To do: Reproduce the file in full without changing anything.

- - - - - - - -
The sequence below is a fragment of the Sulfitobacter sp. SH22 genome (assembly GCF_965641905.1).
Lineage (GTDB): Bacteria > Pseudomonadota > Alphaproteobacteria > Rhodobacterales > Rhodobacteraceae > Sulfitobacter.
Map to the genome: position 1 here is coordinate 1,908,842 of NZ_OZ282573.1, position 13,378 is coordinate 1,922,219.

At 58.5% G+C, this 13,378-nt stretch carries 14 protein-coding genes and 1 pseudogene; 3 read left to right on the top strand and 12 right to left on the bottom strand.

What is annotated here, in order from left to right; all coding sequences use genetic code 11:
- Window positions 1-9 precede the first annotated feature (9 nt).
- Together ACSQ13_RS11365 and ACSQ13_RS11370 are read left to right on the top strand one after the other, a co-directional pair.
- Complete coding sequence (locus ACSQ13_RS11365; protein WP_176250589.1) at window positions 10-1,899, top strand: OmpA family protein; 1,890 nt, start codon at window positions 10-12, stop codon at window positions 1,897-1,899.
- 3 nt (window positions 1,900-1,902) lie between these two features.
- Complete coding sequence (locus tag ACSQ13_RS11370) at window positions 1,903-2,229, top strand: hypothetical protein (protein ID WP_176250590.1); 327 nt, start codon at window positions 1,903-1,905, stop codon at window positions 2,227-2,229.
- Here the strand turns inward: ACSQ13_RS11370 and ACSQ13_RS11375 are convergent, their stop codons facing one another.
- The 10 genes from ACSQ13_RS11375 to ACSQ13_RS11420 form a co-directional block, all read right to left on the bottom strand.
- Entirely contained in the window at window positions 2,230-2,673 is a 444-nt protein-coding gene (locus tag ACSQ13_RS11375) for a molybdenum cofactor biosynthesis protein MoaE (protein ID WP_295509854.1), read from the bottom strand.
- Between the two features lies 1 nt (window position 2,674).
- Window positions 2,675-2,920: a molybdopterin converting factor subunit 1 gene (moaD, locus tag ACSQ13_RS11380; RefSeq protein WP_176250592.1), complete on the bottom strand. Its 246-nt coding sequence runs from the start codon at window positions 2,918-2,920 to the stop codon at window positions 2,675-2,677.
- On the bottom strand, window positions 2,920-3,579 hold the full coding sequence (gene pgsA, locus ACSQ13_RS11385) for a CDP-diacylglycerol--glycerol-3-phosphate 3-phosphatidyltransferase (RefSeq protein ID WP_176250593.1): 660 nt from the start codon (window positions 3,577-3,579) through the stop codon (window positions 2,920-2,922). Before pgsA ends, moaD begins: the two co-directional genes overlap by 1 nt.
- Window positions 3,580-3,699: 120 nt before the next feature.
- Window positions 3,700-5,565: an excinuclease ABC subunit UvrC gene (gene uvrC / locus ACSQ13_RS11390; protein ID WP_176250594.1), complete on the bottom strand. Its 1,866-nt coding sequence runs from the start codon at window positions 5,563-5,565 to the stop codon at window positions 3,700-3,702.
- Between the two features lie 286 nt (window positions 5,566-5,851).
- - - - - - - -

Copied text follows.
The sequence below is a fragment of the Sulfitobacter sp. SH22 genome (assembly GCF_965641905.1).
Lineage (GTDB): Bacteria > Pseudomonadota > Alphaproteobacteria > Rhodobacterales > Rhodobacteraceae > Sulfitobacter.
Map to the genome: position 1 here is coordinate 1,908,842 of NZ_OZ282573.1, position 13,378 is coordinate 1,922,219.

At 58.5% G+C, this 13,378-nt stretch carries 14 protein-coding genes and 1 pseudogene; 3 read left to right on the top strand and 12 right to left on the bottom strand.

What is annotated here, in order from left to right; all coding sequences use genetic code 11:
- Window positions 1-9 precede the first annotated feature (9 nt).
- Together ACSQ13_RS11365 and ACSQ13_RS11370 are read left to right on the top strand one after the other, a co-directional pair.
- Complete coding sequence (locus ACSQ13_RS11365; protein WP_176250589.1) at window positions 10-1,899, top strand: OmpA family protein; 1,890 nt, start codon at window positions 10-12, stop codon at window positions 1,897-1,899.
- 3 nt (window positions 1,900-1,902) lie between these two features.
- Complete coding sequence (locus tag ACSQ13_RS11370) at window positions 1,903-2,229, top strand: hypothetical protein (protein ID WP_176250590.1); 327 nt, start codon at window positions 1,903-1,905, stop codon at window positions 2,227-2,229.
- Here the strand turns inward: ACSQ13_RS11370 and ACSQ13_RS11375 are convergent, their stop codons facing one another.
- The 10 genes from ACSQ13_RS11375 to ACSQ13_RS11420 form a co-directional block, all read right to left on the bottom strand.
- Entirely contained in the window at window positions 2,230-2,673 is a 444-nt protein-coding gene (locus tag ACSQ13_RS11375) for a molybdenum cofactor biosynthesis protein MoaE (protein ID WP_295509854.1), read from the bottom strand.
- Between the two features lies 1 nt (window position 2,674).
- Window positions 2,675-2,920: a molybdopterin converting factor subunit 1 gene (moaD, locus tag ACSQ13_RS11380; RefSeq protein WP_176250592.1), complete on the bottom strand. Its 246-nt coding sequence runs from the start codon at window positions 2,918-2,920 to the stop codon at window positions 2,675-2,677.
- On the bottom strand, window positions 2,920-3,579 hold the full coding sequence (gene pgsA, locus ACSQ13_RS11385) for a CDP-diacylglycerol--glycerol-3-phosphate 3-phosphatidyltransferase (RefSeq protein ID WP_176250593.1): 660 nt from the start codon (window positions 3,577-3,579) through the stop codon (window positions 2,920-2,922). Before pgsA ends, moaD begins: the two co-directional genes overlap by 1 nt.
- Window positions 3,580-3,699: 120 nt before the next feature.
- Window positions 3,700-5,565: an excinuclease ABC subunit UvrC gene (gene uvrC / locus ACSQ13_RS11390; protein ID WP_176250594.1), complete on the bottom strand. Its 1,866-nt coding sequence runs from the start codon at window positions 5,563-5,565 to the stop codon at window positions 3,700-3,702.
- Between the two features lie 286 nt (window positions 5,566-5,851).